This post originally appeared on tBL member SCGWest’s blog and is republished with permission. Find out how to syndicate your content with theBrokerList.
As we go forward into 2021, there are many positive developments in the commercial real estate world. Most of these positive developments stem from the fact that more and more people are starting to get vaccinated and events with crowds of people looking to spend money are starting to come back. On a different note, construction costs as of recently are rising and expected to continue to rise over the next year, which means owners are going to have to adjust to paying more for construction projects than they may have been used to in the past. Besides these, the following are some more specific trends occurring in the world of commercial real estate.
Over the past year, due to state guidelines banning indoor dining, it has been typical for restaurant owners to expand their seating areas to parking lots and sidewalks. The interesting trend going on right now in the restaurant industry is that people are becoming used to seating being expanded far outside of the patio area. This is good news for restaurants that previously had limited indoor seating. Now, once state indoor dining restrictions are fully lifted, restaurants can still hold onto their extra space outside. As the National Restaurant Association reports, “The vast majority of consumers favor allowing restaurants to expand outdoor seating on a permanent basis.”
After having adjusted to eating outside over the past year, it turns out customers mostly haven’t been bothered or deterred by it. Many appreciate being able to enjoy a nice meal along with some fresh air while not having to worry about a virus being spread because there’s plenty of space between the tables outside. Others just realize that the additional seating helps out restaurants and are happy to oblige after seeing how hard the restaurant industry was hit last year.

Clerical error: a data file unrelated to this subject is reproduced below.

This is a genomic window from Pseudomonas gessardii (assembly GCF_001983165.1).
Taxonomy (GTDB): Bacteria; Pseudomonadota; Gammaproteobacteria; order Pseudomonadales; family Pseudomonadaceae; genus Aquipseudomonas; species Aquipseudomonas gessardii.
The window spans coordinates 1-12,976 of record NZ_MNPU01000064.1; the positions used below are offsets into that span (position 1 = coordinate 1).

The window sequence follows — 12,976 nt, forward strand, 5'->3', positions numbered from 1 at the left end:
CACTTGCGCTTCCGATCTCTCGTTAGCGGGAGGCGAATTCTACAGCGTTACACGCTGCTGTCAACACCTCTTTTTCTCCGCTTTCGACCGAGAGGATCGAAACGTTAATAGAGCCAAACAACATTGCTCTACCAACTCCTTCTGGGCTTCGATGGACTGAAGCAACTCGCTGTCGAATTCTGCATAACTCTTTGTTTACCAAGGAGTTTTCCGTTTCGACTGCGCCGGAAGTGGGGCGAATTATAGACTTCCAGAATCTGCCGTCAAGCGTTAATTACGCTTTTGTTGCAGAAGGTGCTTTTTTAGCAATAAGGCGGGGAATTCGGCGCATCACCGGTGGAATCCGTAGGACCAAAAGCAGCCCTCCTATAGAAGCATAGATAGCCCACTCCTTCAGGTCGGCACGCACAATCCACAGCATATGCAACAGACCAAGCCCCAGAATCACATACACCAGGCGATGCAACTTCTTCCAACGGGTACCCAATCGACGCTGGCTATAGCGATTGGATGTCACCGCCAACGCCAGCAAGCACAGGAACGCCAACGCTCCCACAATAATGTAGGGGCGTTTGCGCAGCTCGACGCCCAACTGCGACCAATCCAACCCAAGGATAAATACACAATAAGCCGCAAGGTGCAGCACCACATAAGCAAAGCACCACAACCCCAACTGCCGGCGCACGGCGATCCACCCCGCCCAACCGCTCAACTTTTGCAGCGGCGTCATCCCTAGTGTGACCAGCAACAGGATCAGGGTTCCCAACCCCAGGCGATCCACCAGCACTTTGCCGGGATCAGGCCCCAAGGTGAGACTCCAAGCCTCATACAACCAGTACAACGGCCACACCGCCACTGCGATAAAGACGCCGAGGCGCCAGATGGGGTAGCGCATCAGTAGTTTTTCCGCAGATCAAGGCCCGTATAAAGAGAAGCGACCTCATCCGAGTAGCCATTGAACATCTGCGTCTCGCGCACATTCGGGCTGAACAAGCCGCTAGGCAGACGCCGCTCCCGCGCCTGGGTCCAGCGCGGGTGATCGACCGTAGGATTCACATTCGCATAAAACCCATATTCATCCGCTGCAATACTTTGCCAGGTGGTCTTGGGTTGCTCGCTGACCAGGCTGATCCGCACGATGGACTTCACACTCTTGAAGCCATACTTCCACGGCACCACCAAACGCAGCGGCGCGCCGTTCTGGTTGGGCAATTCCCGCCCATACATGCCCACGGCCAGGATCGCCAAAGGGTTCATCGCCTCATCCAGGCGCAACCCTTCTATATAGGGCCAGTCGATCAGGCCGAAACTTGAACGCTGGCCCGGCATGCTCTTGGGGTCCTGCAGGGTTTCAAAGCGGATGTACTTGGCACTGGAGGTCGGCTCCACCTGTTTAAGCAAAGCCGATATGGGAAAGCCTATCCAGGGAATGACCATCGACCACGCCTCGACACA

This chart provided by the National Restaurant association proves that regardless of sex, race, economic status, age, or region the vast majority of consumers favor restaurants allowing expanded seating outside. This is one of the few trends stemming from the pandemic that restaurant owners should be happy to hear about, although servers might be sad that they will probably have to continue walking far outside of the restaurant to deliver food to guests.
On another note, the National Restaurant association reports that March brought restaurants another gain in unemployment. Although this gain still leaves the restaurant unemployment level far away from where it was at in February of 2020, this news gives some more grounds to the hope that restaurants will eventually get back to normal as the world is getting better at handling the pandemic.
Another update from the restaurant world is that upgrading ordering technology is proving to be a winning strategy. Fast Casual reports that over the past year, “purchases via technology (apps or online, including third-party delivery) accounted for 25% of all restaurant purchases”. The lesson of this is clear: restaurants need to develop their technology as customers are becoming more and more comfortable with utilizing technology to place orders.
One segment of retail stores that have thrived throughout the pandemic are grocery stores. Despite large crowds not being able to gather for entertainment or retail shopping for a long period of time last year, everyone still needed to buy groceries. Being designated an “essential retailer” benefited grocery stores greatly.
Despite all of this, GlobeSt. analysis of a study by Placer.ai shows that grocery stores actually are down 28% year-over-year for the week starting March 8th. However, grocery stores are not to worry; the only reason grocery store sales seem to be down compared to last year at this time is that there was much more uncertainty for consumers last year. During mid-March of last year, most people were rushing to grocery stores to stock up for the near future before the virus really started to spread. By now, people are used to going to grocery stores regularly and are generally comfortable doing so. To add to this, many people’s jobs are now fully remote, giving them more time to spend shopping at the grocery store.